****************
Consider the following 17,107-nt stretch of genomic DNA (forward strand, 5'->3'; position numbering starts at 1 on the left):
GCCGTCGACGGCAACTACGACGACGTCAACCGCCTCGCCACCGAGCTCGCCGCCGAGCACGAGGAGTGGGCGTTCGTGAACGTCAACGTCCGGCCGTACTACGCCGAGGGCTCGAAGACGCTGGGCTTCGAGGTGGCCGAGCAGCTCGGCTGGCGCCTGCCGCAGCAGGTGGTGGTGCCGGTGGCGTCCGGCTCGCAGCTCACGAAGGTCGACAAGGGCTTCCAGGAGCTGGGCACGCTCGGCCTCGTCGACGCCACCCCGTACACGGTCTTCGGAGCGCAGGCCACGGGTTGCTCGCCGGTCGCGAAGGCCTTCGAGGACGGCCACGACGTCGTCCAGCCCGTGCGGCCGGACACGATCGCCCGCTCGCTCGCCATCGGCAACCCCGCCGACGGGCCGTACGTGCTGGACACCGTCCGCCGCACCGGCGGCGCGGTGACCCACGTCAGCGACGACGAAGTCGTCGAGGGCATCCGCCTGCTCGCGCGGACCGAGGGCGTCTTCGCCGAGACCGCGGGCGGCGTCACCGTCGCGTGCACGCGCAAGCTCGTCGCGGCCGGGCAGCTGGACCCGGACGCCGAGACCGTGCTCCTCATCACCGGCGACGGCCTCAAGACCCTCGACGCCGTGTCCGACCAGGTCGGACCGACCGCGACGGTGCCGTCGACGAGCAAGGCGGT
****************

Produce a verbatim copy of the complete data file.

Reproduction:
Consider the following 17,107-nt stretch of genomic DNA (forward strand, 5'->3'; position numbering starts at 1 on the left):
GCCGTCGACGGCAACTACGACGACGTCAACCGCCTCGCCACCGAGCTCGCCGCCGAGCACGAGGAGTGGGCGTTCGTGAACGTCAACGTCCGGCCGTACTACGCCGAGGGCTCGAAGACGCTGGGCTTCGAGGTGGCCGAGCAGCTCGGCTGGCGCCTGCCGCAGCAGGTGGTGGTGCCGGTGGCGTCCGGCTCGCAGCTCACGAAGGTCGACAAGGGCTTCCAGGAGCTGGGCACGCTCGGCCTCGTCGACGCCACCCCGTACACGGTCTTCGGAGCGCAGGCCACGGGTTGCTCGCCGGTCGCGAAGGCCTTCGAGGACGGCCACGACGTCGTCCAGCCCGTGCGGCCGGACACGATCGCCCGCTCGCTCGCCATCGGCAACCCCGCCGACGGGCCGTACGTGCTGGACACCGTCCGCCGCACCGGCGGCGCGGTGACCCACGTCAGCGACGACGAAGTCGTCGAGGGCATCCGCCTGCTCGCGCGGACCGAGGGCGTCTTCGCCGAGACCGCGGGCGGCGTCACCGTCGCGTGCACGCGCAAGCTCGTCGCGGCCGGGCAGCTGGACCCGGACGCCGAGACCGTGCTCCTCATCACCGGCGACGGCCTCAAGACCCTCGACGCCGTGTCCGACCAGGTCGGACCGACCGCGACGGTGCCGTCGACGAGCAAGGCGGT